Talking to ourselves

Talking to ourselves


The outgoing French Ambassador to the UK, Sylvie Bermann, commented recently that Britain was talking to itself about Brexit and no-one else.  And maybe that is right: we are having a conversation – though a bad-tempered shouting match might be more accurate – about who we are as a country.  Still, endless navel-gazing and repetition of the same old slogans is tiresome.  So here are three topics our political leaders (and others) might usefully address.

Overmighty barons

A number of immensely wealthy tech and other entrepreneurs have recently come out in favour of a Universal Basic Income, to make up for the jobs – and income – that will be lost as the tech revolution gathers pace.  Well, they would say that, wouldn’t they.  Less clear is how the tax revenues to pay for such an income will be generated, not least because those same tech giants have done all they legally can to avoid paying tax to the national governments whose citizens work in minimum wage jobs for the Jeff Bezos’s of this world.

There is something faintly insulting and Marie Antoinette-ish about the fabulously wealthy suggesting that the rest of us should make do with a basic income or with uncertain low-paying jobs with few benefits while the lucky and clever few accumulate ever more riches.  Shouldn’t some of those riches be paid back to society rather than sit in offshore accounts doing nothing very much other than fattening a ledger?

And it is not just the ever more concentrated accumulation of wealth which matters.  The tech revolution, for all its many benefits, is making products of us all, to be traded and used for the benefit of others, even as we receive goods within hours of them being suggested to us by clever algorithms based on knowledge about our shopping and browsing history.  Information is power.  How are those with power to be controlled and made accountable?  How are they to be made to contribute to society?  What will these changes mean for tired, angry and fractious democracies?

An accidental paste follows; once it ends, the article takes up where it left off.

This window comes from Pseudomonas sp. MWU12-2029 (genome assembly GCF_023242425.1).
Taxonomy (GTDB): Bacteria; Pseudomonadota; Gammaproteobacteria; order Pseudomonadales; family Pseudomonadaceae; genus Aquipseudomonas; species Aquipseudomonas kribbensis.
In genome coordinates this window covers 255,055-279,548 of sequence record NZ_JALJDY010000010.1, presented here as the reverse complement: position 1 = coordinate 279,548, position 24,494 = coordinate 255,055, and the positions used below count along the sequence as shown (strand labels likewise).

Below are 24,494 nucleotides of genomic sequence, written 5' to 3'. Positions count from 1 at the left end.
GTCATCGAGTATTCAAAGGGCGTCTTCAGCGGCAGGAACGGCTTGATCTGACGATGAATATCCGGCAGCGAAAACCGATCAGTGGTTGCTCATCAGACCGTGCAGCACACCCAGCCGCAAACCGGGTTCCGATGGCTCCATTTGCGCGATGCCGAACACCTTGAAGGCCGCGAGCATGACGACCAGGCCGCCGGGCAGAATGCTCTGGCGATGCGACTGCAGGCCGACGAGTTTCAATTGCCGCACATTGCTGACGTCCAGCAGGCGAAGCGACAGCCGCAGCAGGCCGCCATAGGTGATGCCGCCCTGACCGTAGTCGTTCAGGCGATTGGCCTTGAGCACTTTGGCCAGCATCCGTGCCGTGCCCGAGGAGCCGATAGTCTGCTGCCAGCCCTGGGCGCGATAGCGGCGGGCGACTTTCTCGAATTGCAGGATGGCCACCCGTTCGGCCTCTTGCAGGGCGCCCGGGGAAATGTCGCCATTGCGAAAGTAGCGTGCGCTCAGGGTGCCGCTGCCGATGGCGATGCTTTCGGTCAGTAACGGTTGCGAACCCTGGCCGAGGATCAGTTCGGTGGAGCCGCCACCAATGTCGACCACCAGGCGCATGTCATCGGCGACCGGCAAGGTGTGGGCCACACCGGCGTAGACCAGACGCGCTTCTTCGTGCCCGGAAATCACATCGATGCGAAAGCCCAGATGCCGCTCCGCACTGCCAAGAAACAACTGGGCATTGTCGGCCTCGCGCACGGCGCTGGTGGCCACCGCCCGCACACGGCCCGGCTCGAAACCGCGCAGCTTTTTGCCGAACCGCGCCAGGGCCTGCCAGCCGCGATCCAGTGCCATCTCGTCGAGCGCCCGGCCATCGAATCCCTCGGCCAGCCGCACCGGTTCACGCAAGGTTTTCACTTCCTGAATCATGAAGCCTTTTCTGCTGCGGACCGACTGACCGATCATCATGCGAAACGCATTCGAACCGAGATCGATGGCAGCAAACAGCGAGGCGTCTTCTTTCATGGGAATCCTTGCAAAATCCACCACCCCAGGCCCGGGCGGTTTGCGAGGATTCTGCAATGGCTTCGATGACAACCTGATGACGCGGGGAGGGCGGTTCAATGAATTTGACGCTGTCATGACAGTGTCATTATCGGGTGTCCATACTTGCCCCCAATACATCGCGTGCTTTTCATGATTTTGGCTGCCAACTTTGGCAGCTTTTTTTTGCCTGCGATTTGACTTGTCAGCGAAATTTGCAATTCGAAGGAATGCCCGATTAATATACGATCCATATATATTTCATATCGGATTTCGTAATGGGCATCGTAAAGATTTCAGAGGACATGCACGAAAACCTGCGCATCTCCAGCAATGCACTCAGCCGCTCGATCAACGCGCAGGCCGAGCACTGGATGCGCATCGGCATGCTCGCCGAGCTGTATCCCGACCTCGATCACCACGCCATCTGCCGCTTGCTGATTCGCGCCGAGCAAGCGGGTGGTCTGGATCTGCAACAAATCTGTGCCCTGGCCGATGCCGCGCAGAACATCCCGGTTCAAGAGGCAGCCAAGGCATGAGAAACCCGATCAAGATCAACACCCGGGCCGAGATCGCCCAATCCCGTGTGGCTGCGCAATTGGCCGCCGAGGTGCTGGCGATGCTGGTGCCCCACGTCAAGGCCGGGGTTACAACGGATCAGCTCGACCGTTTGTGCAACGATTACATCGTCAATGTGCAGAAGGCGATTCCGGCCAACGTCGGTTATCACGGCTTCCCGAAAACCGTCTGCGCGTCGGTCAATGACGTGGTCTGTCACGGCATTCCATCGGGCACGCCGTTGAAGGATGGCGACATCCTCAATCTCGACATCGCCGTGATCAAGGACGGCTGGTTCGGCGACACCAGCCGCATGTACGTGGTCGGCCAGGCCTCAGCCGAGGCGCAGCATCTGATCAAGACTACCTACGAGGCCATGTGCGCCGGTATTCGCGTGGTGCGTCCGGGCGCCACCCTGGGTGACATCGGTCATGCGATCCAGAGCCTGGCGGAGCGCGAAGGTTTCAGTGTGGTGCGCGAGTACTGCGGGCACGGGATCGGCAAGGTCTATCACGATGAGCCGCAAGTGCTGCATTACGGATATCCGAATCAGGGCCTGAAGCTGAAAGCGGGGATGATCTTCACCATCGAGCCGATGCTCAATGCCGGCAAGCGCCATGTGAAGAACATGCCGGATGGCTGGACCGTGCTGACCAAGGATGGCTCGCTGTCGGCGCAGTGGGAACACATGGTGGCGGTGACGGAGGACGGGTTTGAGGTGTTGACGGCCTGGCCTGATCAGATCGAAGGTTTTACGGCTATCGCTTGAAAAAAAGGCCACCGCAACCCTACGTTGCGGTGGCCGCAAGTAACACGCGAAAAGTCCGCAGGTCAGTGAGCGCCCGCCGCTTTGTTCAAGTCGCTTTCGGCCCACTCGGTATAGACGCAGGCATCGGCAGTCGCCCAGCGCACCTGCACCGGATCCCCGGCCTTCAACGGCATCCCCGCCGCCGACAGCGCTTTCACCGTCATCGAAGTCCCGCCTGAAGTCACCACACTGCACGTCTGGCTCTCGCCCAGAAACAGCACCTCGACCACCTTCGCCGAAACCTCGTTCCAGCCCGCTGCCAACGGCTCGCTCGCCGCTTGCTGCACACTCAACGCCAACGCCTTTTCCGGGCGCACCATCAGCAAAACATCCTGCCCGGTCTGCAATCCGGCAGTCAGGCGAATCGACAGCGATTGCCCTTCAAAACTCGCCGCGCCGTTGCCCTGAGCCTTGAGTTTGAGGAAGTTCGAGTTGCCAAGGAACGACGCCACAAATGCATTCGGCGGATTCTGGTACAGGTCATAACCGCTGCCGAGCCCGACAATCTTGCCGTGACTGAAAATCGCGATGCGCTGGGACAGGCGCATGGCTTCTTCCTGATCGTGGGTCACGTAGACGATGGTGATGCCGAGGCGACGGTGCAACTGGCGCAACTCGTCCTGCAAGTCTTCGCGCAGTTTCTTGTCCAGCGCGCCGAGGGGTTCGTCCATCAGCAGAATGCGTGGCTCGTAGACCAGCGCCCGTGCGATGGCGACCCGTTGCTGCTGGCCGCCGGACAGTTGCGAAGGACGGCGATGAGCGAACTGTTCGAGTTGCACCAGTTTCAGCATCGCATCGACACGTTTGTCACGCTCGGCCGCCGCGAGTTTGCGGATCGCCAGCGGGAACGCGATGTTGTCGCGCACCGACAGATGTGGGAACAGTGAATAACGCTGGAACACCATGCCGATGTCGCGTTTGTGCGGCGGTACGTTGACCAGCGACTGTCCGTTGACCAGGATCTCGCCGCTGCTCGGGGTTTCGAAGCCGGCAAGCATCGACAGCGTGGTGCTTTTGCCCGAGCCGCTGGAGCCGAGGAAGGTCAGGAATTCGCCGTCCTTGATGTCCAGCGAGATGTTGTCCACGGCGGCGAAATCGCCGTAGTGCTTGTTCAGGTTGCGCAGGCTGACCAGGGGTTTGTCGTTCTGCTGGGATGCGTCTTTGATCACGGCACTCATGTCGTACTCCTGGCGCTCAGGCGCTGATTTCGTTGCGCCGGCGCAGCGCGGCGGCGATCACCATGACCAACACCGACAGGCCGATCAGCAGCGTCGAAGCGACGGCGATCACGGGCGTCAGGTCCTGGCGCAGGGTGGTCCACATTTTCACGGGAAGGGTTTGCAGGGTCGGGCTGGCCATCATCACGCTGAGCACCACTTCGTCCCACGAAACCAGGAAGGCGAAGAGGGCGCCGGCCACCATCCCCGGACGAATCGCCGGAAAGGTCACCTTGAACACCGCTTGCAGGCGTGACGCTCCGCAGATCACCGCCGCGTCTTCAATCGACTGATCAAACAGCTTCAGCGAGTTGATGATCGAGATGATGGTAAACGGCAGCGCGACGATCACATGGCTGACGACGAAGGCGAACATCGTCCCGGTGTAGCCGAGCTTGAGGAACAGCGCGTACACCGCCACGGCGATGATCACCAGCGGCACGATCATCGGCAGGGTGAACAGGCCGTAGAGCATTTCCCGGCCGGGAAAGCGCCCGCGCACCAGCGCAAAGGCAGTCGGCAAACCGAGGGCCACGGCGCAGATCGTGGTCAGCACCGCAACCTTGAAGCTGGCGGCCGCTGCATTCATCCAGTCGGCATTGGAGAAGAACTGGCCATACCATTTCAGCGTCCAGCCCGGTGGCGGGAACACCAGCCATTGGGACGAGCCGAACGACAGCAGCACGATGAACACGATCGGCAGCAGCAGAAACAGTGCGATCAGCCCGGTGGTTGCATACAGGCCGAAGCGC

All mighty barons are eventually pulled down.  The only question is whether this happens through relatively peaceful constitutional means, the law or more chaotically, violently even.  It’s happened to kings, churches, empires, French and Russian aristos, unions, banks.  Something other than being frozen in the headlights of technological changes and their implications for how we govern and run our societies is needed.

You have the poor always with you

 The Gospel of St Mark, since you ask.  And you can help them any time you want, the injunction goes.  But do we?  It is clear that people do not feel that our current economic and political settlement does really help the poor effectively.  Indeed, as the recent agonising over student loans and end of life care has shown, many feel that our system has the effect of making many poorer, harder to achieve a home, create a family, get a worthwhile job and useful skills, obtain security in retirement.

Politicians can make good speeches about the issues: even May in her first speech on becoming leader did so and Corbyn has certainly caught the zeitgeist with his focus on unfairness.  But this is now an issue which potentially affects many more groups than those who are traditionally marginalised.  If the middle classes start feeling that the odds are stacked against them and their children, well, why should we assume that they will continue to support an economic settlement which they fear no longer works for them?

Home or hotel?

“We are not simply a credit rating or an economy but a history and a culture, a human population rather than a statistical phenomenon.”

So said the poet.  And he was right.  A nation is not just a geographical landmass with the people contained in it at any one time.  If all those people were replaced by an equal number of people from a very different country far away, the nation would have changed, even if the numbers did not.

The desire for control of immigration springs – at its best – from a feeling that a country is a home, a family with all that that entails ( a sense of “us”), not simply a place for others to waltz into with no regard for behaviour, impact or the wishes of the existing family members.  A home is not the same as a hotel.  Equally, no-one wants a family which is suspicious, unwelcoming, turned in on itself and hostile to friendly strangers, let alone those trying to help.

There are no easy answers to the migration issues of today, whether how to deal with refugees, those seeking a better life or how to make our country attractive to those we want while keeping out those we don’t.  But it might make the discussion about these matters a little less venomous if those on different parts of the home-hotel spectrum recognised the good faith and genuine concerns of those who differ from them.

Well, diagnosis is easy but solutions much harder to find.  Still, might the new autumn political term be a good time to start thinking about them?


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